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We live in a world of hurry-up food-drive-throughs and fast food, microwave entrées, and instant soups. Quick-cooking has its obvious appeal: there’s no preparation time and little mess to clean. All that cumbersome crafting of a fine dish, the pesky smell of a home-cooked meal, the burdensome time involved in bonding with family over dinner? Not necessary. We can eat our dinner out of a box, tray, or paper bag on our laps as we drive home from work or as we shuttle our children between after-school events. But as we toss the crumpled-paper remains of our hurried meal into the trash bin, we have to ask ourselves: are we missing something?
We hardly need to list the perils of fast food: studies continue to show a link between fast-food consumption, weight gain, insulin resistance, heart disease, and diabetes risk. Packaged, instant, microwavable foods have similar dangers; they’re higher in sodium and fat than home-cooked meals, low in fiber, and often contain sugar, additives, and preservatives.
Home-cooked meals force us to slow down. They require some attention. As a bonus, we know what ingredients were used. But who has time for slowing and knowing?
The middle way might just be tucked behind some of the other seldom-used tools in your kitchen cabinets: it’s the slow cooker and it’s perfect for these harried times. We can have a home-cooked meal ready as soon as we finish our daily dash.
Using a slow cooker is also about taste. Slow cooking allows flavors to fully develop, coaxing the natural sugars in vegetables, and incorporating oils and spices into the ingredients. Here’s another plus: many studies show that cooking meats at high temperatures creates heterocyclic amines, carcinogenic chemicals formed from the heating of muscle tissues.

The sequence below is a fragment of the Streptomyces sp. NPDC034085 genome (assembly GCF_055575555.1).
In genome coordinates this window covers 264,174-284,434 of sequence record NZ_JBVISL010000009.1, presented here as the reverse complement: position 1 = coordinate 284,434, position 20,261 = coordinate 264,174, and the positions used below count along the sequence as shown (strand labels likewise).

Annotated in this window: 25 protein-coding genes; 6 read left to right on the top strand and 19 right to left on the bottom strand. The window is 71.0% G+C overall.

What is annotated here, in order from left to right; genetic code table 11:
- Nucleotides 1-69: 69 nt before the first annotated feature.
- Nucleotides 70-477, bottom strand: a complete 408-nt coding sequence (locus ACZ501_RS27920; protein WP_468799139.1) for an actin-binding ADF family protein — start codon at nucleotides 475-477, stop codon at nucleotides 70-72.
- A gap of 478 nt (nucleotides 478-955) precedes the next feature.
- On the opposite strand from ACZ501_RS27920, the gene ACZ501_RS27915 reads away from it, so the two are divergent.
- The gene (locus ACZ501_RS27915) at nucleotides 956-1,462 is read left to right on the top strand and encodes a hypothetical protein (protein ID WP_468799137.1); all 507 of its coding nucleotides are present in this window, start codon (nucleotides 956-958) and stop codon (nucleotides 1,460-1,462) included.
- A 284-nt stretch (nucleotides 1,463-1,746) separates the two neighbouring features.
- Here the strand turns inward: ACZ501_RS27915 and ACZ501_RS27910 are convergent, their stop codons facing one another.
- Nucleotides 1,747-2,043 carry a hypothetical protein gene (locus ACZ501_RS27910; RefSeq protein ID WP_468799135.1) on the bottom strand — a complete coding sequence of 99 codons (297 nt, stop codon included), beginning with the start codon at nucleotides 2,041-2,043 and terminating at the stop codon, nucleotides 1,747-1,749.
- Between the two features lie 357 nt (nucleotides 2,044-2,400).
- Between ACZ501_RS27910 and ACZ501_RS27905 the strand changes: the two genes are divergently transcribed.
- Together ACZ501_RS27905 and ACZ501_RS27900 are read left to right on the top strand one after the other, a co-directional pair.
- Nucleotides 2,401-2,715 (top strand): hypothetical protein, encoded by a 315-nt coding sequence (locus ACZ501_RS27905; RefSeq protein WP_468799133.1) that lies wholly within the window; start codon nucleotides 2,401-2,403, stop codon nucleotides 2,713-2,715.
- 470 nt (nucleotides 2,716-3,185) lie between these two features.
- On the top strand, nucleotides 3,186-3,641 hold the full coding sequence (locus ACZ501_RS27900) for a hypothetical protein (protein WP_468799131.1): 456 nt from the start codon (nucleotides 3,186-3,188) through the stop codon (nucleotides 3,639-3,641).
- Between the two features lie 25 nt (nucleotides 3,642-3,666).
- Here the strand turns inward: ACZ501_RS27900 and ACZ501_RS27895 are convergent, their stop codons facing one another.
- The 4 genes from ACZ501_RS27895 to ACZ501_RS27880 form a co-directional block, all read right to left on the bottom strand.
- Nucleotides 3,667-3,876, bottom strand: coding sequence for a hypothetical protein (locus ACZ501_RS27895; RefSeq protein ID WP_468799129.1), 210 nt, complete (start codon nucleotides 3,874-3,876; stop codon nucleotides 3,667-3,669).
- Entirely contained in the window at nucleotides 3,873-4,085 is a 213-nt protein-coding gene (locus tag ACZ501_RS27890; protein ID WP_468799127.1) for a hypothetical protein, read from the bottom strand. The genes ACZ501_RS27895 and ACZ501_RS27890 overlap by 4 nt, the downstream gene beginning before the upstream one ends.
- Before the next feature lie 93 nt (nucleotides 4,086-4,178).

Though they’re the antithesis of fast, slow-cooker recipes can be simple and convenient. Brown the vegetables and spices the night before or in the morning, put them in the slow cooker, turn it on, and dinner will be done by the time you get home for the evening. If you’re pressed for time, you can skip the browning step with little sacrifice in flavor.
Slow and Easy: Tips for Crock-Pot Cooking
They’re not just for beefy stews; Crock-Pots can be used to cook nearly any food, from simple cuts of meat to chocolate cake. And the combination of time and gentle heat work their magic on beans, grains, and sturdy vegetables, such as pumpkin and squash. Here are eight simple tips for slow-cooker magic:
- Jump-start. The night before you make a stew, for example, chop vegetables, and store in tightly sealed containers in the refrigerator. In the morning, combine prepared ingredients in your slow cooker, and turn it on. Easy.
- Skip the frozen foods. They’ll turn mushy during cooking, and frozen meats will disrupt cooking times. Stick to the fresh stuff.
- Trim the fat. Poultry skin and excess fat on meats add off-flavors during long cooking, and may throw
off cooking times.
- Brown. Searing meat and sturdy vegetables before cooking adds an appealing color, and slightly caramelizes onions.
- Layer. Foods on the bottom cook fastest, so stock your Crock accordingly. Root vegetables, winter squash, and large hunks of meat go on the bottom; faster-cooking foods, such as carrots, go toward the top. Fragile ingredients, such as greens, zucchini, or seafood, go in during the last 30 minutes.
- Just right. If the cooker is too full, foods won’t cook properly; too empty, they’ll cook too quickly. Fill it just right, about one-half to two-thirds full.
- Check the seasonings. Spices mellow and may lose flavor during long cooking, and fresh herbs turn brown. Check spices and seasonings during the last 30 minutes of cooking, or add just before serving. And always add fresh herbs during the last few minutes of cooking.
- No peeking. Keep the lid on to retain heat and ensure even cooking. It’s OK to stir two or three times during cooking, but avoid removing the lid more often than that.